Gardaí and Dublin elite colluded with IRA, says ex-insider

Book by former director of intelligence for IRA Kieran Conway reveals extent of contacts

After the IRA car bombing of Harrods in London in December 1983 in which six people died. According to a new book, elite figures in Irish society ferried IRA weapons around in top-of-the-range cars. Photograph: Express/Getty Images

After the IRA car bombing of Harrods in London in December 1983 in which six people died. According to a new book, elite figures in Irish society ferried IRA weapons around in top-of-the-range cars. Photograph: Express/Getty Images

 

Rogue gardaí colluded with the IRA through the Troubles, even helping to prevent its entire army council from being arrested during a critical temporary ceasefire, a former director of intelligence for the republican movement has claimed.

IRA leaders received a tip-off from high up within the Garda Síochána that the force’s Special Branch was about to arrest its ruling command while it was at a secret location for talks with Protestant clergymen in 1974.

Kieran Conway, the head of the IRA’s intelligence gathering department for a period in the 1970s, also alleges in a new book that members of the Dublin establishment including a top banker, stockbroker, a leading journalist and several mainstream politicians aided the Provisionals in their armed campaign.

Elite figures in Irish society ferried IRA weapons around in top-of-the-range cars and hid wanted activists in houses in affluent areas of Dublin such as Killiney, according to Conway.

Conway’s allegations are bound to bolster consistent unionist claims that sections of the Irish social and political establishment gave logistical support and cover to the IRA during the Troubles and will fuel unionist demands that any over-arching inquiry into the Troubles should be held on both sides of the border.

The ex-IRA intelligence officer turned Dublin barrister told the Guardian newspaper that the Feakle talks in December 1974 not only repaired the organisation’s image after the Birmingham and Guildford pub bombings that year but also enabled the Provisionals to re-organise during a brief ceasefire.

To mark the publication of his memoir South Side Provisional, Conway also claimed that the entire IRA leadership was almost captured during the secret talks in Co Clare with Protestant ministers that led to a ceasefire which lasted into mid January 1975.

“I think that the army council had particular contacts with those in the security area which weren’t even shared with me. We had contacts in the law offices of the State and contacts in the upper echelons of the guards. Take something like Feakle; the place was raided and they (the leadership) got away. Because a tip-off was received that the Special Branch were on their way to Feakle and that tip-off came from within the Garda,” he said.

Asked if this was just a one-off example of individual gardaí colluding with the IRA, Conway said: “It wasn’t just in 1974 and it wasn’t just concentrated in border areas like Dundalk, it was some individuals but it was more widespread.”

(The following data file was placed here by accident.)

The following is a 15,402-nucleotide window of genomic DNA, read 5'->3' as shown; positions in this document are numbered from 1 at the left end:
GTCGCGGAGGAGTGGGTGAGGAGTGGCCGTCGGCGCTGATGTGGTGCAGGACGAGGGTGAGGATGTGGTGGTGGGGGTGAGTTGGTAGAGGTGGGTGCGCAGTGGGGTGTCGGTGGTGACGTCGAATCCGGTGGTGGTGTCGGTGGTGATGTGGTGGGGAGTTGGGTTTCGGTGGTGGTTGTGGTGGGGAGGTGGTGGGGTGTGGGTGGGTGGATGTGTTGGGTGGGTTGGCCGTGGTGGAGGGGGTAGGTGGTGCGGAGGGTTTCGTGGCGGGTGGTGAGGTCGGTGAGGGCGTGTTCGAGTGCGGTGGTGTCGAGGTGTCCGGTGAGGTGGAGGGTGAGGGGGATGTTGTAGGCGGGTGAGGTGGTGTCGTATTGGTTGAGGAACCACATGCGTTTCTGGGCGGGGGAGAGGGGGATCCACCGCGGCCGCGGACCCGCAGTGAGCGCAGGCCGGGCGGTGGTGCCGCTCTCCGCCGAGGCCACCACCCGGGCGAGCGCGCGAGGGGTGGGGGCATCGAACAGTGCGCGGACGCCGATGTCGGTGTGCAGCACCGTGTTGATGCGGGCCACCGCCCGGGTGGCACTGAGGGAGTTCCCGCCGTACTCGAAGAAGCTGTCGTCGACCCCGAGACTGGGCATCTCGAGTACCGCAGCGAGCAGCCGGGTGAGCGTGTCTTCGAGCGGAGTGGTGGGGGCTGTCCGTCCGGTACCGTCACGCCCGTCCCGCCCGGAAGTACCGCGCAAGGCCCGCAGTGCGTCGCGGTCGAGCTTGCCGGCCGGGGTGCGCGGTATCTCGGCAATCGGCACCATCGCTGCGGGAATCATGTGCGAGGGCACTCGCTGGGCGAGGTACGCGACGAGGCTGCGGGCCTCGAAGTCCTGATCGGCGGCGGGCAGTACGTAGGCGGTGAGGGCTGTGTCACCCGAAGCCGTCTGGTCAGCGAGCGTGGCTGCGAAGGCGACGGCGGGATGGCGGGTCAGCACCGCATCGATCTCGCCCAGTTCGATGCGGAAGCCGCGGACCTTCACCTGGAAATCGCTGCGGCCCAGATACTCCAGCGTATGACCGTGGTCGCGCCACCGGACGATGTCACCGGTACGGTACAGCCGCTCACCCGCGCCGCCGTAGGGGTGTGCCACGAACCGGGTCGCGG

Pressed on whether any members of the Irish parliament during the Troubles, and before Sinn Féin’s entry into it, helped the provisional IRA cause, Conway responded: “I really would not want to say. Wild horses wouldn’t drag me to the names of any of those in the establishment who helped us. But there were those who definitely colluded with us.”

He said that as well as moving guns around for the Provisionals, leading figures in Dublin’s elite also shifted money about for the IRA.

On the Birmingham pub bombings, the 40th anniversary of which fell this November, Conway described them as a “total disaster” and said the IRA unit responsible could not find a functioning telephone box to issue a warning in time to clear the bars in the city’s Bullring that could have prevented the mass loss of life.

For decades the IRA never publicly admitted they carried out the atrocity but Conway said not only did the organisation bomb Birmingham but they knew in Dublin that the six Irishmen arrested over the explosions were innocent “from the get go, from the very start”.

In his time as a Provisional IRA recruit in 1970, having been radicalised during the 1968 student protest movements, Conway met with senior republicans including the future deputy first minister of Northern Ireland, Martin McGuinness, and the Sinn Féin president, Gerry Adams.

By 1974, with Conway now heading up the IRA’s intelligence department, the Provisionals killed 140 people including 21 British civilians blown up in the Birmingham pub bombings. Three years earlier he had been arrested in Derry after an army raid on an IRA safe-house. Conway was later jailed in Belfast’s Crumlin Road prison and went on hunger strike to achieve political status.

Although he left the IRA in 1975, Conway later rejoined the organisation during the 1981 hunger strike. He finally broke with the republican movement for good in October 1993 when the British and Irish governments announced the Downing Street Declaration. Conway said the communiqué basically re-enforced partition and allowed the unionist population to continue to veto any constitutional change on the island of Ireland.

“The outcome was one of disappointment as it was not what we fought for. The IRA went on ceasefire, it decommissioned and did all the things they said they would never do and disappeared into history. It was a complete and utter defeat, absolutely.”

Conway added however that the current armed republican dissident campaigns are “utterly futile”.

His book tracks his journey from a privileged upper-middle-class upbringing in south Dublin to rioting on the streets of Belfast in 1970 and later that year joining the IRA as an intelligence officer helping to organise bank robberies in London. Southside Provisional: From Freedom Fighter to The Four Courts is published by Orpen press Guardian News and Media